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Real estate record and builders' guide: v. 54, no. 1385: September 29, 1894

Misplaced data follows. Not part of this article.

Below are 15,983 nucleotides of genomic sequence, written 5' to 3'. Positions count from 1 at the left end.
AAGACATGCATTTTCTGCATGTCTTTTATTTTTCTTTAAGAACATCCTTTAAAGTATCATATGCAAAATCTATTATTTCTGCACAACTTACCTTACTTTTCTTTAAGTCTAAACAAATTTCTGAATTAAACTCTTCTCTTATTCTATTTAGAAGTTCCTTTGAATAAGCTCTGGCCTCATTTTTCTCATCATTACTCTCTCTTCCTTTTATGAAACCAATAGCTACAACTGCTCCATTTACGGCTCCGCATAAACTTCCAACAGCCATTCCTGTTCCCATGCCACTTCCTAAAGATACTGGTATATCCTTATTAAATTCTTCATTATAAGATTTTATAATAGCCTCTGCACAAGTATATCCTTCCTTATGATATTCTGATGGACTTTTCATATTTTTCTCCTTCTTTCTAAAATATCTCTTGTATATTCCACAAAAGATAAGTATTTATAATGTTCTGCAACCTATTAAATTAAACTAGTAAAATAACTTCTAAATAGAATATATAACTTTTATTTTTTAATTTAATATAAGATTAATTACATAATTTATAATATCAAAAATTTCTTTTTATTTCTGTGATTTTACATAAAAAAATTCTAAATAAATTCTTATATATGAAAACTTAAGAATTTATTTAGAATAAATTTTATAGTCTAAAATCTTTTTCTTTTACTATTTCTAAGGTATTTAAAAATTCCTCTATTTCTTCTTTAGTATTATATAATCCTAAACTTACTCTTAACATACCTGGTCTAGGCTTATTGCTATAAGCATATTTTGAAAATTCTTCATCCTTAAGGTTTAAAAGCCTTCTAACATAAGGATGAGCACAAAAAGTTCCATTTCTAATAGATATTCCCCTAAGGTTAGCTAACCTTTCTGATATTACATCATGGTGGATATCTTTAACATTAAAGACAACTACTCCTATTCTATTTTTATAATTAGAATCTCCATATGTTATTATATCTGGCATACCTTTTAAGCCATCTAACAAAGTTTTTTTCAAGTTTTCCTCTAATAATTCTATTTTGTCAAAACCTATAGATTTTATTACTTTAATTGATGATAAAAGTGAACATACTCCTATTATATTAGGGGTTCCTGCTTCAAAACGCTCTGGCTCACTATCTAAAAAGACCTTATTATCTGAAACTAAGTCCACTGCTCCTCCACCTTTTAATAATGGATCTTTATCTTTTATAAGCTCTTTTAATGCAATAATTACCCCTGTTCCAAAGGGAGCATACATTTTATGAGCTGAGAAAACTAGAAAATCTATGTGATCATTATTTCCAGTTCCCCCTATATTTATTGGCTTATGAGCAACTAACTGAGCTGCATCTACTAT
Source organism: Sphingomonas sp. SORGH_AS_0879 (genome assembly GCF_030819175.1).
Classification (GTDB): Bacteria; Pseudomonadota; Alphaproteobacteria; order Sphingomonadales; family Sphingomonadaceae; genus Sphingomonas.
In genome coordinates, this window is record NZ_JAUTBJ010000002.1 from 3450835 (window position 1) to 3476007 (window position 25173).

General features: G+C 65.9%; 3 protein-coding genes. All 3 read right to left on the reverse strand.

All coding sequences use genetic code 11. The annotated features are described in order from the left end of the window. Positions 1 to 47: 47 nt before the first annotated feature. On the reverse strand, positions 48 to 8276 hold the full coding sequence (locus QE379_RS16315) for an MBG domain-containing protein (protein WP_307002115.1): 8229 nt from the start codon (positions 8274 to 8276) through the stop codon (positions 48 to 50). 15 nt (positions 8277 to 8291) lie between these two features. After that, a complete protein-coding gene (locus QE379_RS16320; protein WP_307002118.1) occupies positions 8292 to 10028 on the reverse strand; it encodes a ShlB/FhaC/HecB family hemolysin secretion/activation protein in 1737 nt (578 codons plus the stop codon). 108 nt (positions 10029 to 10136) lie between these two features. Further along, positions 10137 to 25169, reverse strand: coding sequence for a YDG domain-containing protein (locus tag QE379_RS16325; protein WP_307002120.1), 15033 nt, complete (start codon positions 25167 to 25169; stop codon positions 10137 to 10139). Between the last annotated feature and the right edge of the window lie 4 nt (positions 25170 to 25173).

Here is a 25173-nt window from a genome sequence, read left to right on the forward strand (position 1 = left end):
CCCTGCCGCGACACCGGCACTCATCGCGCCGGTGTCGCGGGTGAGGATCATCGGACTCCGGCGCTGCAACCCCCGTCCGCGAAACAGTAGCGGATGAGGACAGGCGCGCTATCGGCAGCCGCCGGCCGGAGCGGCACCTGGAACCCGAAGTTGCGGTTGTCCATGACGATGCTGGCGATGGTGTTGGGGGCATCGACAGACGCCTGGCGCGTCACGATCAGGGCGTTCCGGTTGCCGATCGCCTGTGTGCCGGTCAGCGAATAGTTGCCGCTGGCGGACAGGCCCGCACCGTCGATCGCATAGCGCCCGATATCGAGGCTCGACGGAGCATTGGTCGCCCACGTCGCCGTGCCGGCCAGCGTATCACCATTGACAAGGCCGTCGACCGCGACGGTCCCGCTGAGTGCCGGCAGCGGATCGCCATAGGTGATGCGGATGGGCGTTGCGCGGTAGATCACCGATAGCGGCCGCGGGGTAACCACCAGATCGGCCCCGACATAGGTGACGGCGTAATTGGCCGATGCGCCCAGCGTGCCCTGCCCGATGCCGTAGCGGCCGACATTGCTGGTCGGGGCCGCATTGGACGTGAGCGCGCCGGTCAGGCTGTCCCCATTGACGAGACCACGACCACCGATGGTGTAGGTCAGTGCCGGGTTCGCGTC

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Septembpir 23, 1895 Record and Guide. 421 1 ESTABUSHED-^iftARpH21w"*1868. DP^TED to R,EA,L EsWE . BuiLDI/JG ApCt^iTECTynE .KoUSEHOLD DEflClfifTlorf, Bi/sit/ESs Alb Themes of Gej^r&L 1Nib\esi. PRICE, PER YEAR IN ADVANCE, SIX DOLLARS. Published every Saturday. Telephone,......Cortlaftdt 1370 Commnnloatlons slionld he addressed to C. W. SWEET, 14-16 Vesey Street. J. 1. LINDSEY. Business Manager. Brooklyn Office, 276-282 Wasiiixgtox St'reet, Opi". Post Office. " Entered al the Post-office al New Tork, N. T., as secondrclass matter," Vol. liv." SEPTEMBER 29, 1894. No. 1,3^5 For additional Brooklyn matter, see Brooklyn Department immediately followina Aeio Jeraey records {paqe 447). ALL despondency about the commeroial fondition ot the t'ouiih-y is miphilo-sopliic, and of it unreasonable. That which charnt-terises the reports from the diftereut trade renters .iiist uow is of the huter kind. If a coujparisou i.s made with this time last year tho iuipioveiiieut is very great indeed, and so far none ha.^ been lost; the dullness that has characterized certain line.s in the past tew weeks eaunot be taken as n. .set-back. While inmiediate market reports indicate little doing, the larger view obtaiued through returns of rnilroad earnings is more cuconi'aging. From these it appears that the bettering of con¬ ditions whichbegan iu the Soutli is uow extending to theNorth- eastern Statei=, and the last Bnrlington and St. Paul statements disclose a much more encouragnig state of things in the Northwest than was thought could possibly be rhe case when so much alarm was created about the condition ofthe corn crop. The fact of the matter is that the great markets, where speculation is most rife, have too much influeuce iu forming the general ojiinion of t.he whole situation. AVhen the stock and grain markets become disorganized they are too often taken to represent the whole situation, when ihey very often only represent the mistakes of rash speenhitors. Even while it must be adniitted that the grain market continues in a very unsatis¬ factory condition, what is most apx)arent in tbe stock market is uot as important as it seems. The decline in sugar, cordage, Chicago gas and other industrials does not surprise any one who kuows how some are manipulated aud what others represent. A careful examination of the list dis¬ closes the fact that their movements do not affect securities that have any merit at all which the public is ]iermitted to see, and that prices ot these are very tirm, notwithstanding the break in others whose condition is bad or uncertain. Examined in their proper light these and other thiugs show that this is a time for the exercise of patience and courage and not for indulgence in despondency. .---------*---------_ WHILE mouey continues to pile up iu the vaults of the great depositories of Europe, and as a consequence dis¬ count rates are low, the repoits from the commercial and finan¬ cial centres are non, hut it doesn't manifest itself in the clear iudubitable manner which one may rightly ex¬ pect of an important reality. It vanishes under pressure, aud, like some political spook, is uot to be found when it is most carefully searched for. Perhaps our ijoliticiaiis are acting only as sen.sibbi men when they ignore it iu their calculations, trea.t it ae something quite incalculable—if existent. Whatever evidences there may be to-day of anv agitation on the part of this better element over Hill and Morton, there none visible early in November. The uia;jor partof tho " element " with Democratic leanings, will by that time have asahred itself that party aud party principles are of greater moment than men. and, viewed froui this high standpoint, even Hill is a superior person to Platt'a man, Mortou. AVhereas, ou the other side, "decency" with strong Republican predilections, will quiet any sensations of touching unclean things by thoughts ofthe sacred- uess of Republicdn doctrines, and the suppiu't which these doc¬ trines will receive from a vote for Levi P. Morton, instead of for thall obnoxious demagogue, David B. Hill. It is an old story, aud one likely to be repealed for many a year yet to come. THE powers of the savings banks in this Stale ts> erect build¬ ings for their own use bave recently been the subject of discussion in several of the daily papers, which have volunteered reasons pro aod cou concerning the preferableness of larf^p or small buildings for headquarters, but without -stating the facts of the case exactly or explicitly. The law provides that a sav¬ ings bank shall not expend more than one-half of its surplus in a building for its own use. without the consent of the Superin¬ tendent of the Bank Deparfiment, whicJi there are reasons for believing would be refused in auy but a very exceptional case, and which, at any rate, has never been applied for. Witb this limitation a savings bank may build cither for its own use ex¬ clusively, as bas recently beeu done by the Bowery Savings Bank andthe Bank for Savings, or for its own use and revenue in ad¬ dition by providing for tenants, as has more remotely been doue by the Emigrants' Savings Bank, the Seamans' Saviugs Bank and others. This is entirely a matter of policy, to be decided by the triLstees. It can easily be understood that many con¬ siderations may enter into the formation of this policy. The question of locality and the probable of tenants that could be obtained is a very important one, it being, of course, abs«- luteiy necessary that the tenants should be unquestionably good. The older banks, which have never admitted tenants into their buildiugs, and have a large surplus, can nffbrd to maintain that policy and keep their new quarte'rs for their own use, especially where the values ot sites are moderate and prospective tenaiUs n?)t all that would bejexitiiiwt '(^n the other hand.' whev« I